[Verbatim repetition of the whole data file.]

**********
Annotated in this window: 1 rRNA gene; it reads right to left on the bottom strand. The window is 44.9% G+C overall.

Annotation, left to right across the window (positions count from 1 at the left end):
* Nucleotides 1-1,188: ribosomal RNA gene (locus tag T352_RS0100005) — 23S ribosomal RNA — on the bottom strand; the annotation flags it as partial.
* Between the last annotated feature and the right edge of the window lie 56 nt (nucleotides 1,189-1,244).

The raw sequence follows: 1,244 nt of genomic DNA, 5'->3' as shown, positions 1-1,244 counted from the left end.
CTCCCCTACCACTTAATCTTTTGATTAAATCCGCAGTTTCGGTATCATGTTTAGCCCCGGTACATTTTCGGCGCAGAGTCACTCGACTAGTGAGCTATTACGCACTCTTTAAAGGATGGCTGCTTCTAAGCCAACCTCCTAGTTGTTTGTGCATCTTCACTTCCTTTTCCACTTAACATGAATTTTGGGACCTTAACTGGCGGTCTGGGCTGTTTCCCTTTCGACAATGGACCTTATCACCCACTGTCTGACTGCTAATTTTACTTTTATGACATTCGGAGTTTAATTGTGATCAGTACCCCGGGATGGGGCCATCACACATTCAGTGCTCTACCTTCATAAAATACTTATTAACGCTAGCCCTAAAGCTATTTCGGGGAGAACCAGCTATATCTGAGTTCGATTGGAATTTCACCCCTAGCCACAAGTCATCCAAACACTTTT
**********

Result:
Annotated in this window: 1 rRNA gene; it reads right to left on the bottom strand. The window is 44.9% G+C overall.

Annotation, left to right across the window (positions count from 1 at the left end):
* Nucleotides 1-1,188: ribosomal RNA gene (locus tag T352_RS0100005) — 23S ribosomal RNA — on the bottom strand; the annotation flags it as partial.
* Between the last annotated feature and the right edge of the window lie 56 nt (nucleotides 1,189-1,244).

The raw sequence follows: 1,244 nt of genomic DNA, 5'->3' as shown, positions 1-1,244 counted from the left end.
CTCCCCTACCACTTAATCTTTTGATTAAATCCGCAGTTTCGGTATCATGTTTAGCCCCGGTACATTTTCGGCGCAGAGTCACTCGACTAGTGAGCTATTACGCACTCTTTAAAGGATGGCTGCTTCTAAGCCAACCTCCTAGTTGTTTGTGCATCTTCACTTCCTTTTCCACTTAACATGAATTTTGGGACCTTAACTGGCGGTCTGGGCTGTTTCCCTTTCGACAATGGACCTTATCACCCACTGTCTGACTGCTAATTTTACTTTTATGACATTCGGAGTTTAATTGTGATCAGTACCCCGGGATGGGGCCATCACACATTCAGTGCTCTACCTTCATAAAATACTTATTAACGCTAGCCCTAAAGCTATTTCGGGGAGAACCAGCTATATCTGAGTTCGATTGGAATTTCACCCCTAGCCACAAGTCATCCAAACACTTTT